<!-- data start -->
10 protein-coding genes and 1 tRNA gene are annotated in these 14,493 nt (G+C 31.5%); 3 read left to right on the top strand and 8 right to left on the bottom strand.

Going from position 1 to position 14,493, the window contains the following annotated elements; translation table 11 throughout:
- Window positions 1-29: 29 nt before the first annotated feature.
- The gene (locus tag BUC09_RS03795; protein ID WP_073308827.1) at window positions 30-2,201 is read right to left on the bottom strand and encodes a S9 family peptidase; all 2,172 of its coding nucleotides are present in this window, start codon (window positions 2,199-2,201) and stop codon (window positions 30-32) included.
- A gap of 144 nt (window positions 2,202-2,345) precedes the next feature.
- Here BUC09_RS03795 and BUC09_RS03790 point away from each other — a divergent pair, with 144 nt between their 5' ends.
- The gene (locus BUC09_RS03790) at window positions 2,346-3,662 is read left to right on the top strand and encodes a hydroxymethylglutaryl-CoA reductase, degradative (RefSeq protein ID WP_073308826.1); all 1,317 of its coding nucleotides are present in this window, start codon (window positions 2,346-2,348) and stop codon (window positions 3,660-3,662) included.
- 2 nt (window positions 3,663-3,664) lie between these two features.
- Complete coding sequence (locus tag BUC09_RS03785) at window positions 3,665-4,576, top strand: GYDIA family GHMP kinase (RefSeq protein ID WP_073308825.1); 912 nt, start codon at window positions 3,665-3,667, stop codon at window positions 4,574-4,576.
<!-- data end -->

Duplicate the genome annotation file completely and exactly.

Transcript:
10 protein-coding genes and 1 tRNA gene are annotated in these 14,493 nt (G+C 31.5%); 3 read left to right on the top strand and 8 right to left on the bottom strand.

Going from position 1 to position 14,493, the window contains the following annotated elements; translation table 11 throughout:
- Window positions 1-29: 29 nt before the first annotated feature.
- The gene (locus tag BUC09_RS03795; protein ID WP_073308827.1) at window positions 30-2,201 is read right to left on the bottom strand and encodes a S9 family peptidase; all 2,172 of its coding nucleotides are present in this window, start codon (window positions 2,199-2,201) and stop codon (window positions 30-32) included.
- A gap of 144 nt (window positions 2,202-2,345) precedes the next feature.
- Here BUC09_RS03795 and BUC09_RS03790 point away from each other — a divergent pair, with 144 nt between their 5' ends.
- The gene (locus BUC09_RS03790) at window positions 2,346-3,662 is read left to right on the top strand and encodes a hydroxymethylglutaryl-CoA reductase, degradative (RefSeq protein ID WP_073308826.1); all 1,317 of its coding nucleotides are present in this window, start codon (window positions 2,346-2,348) and stop codon (window positions 3,660-3,662) included.
- 2 nt (window positions 3,663-3,664) lie between these two features.
- Complete coding sequence (locus tag BUC09_RS03785) at window positions 3,665-4,576, top strand: GYDIA family GHMP kinase (RefSeq protein ID WP_073308825.1); 912 nt, start codon at window positions 3,665-3,667, stop codon at window positions 4,574-4,576.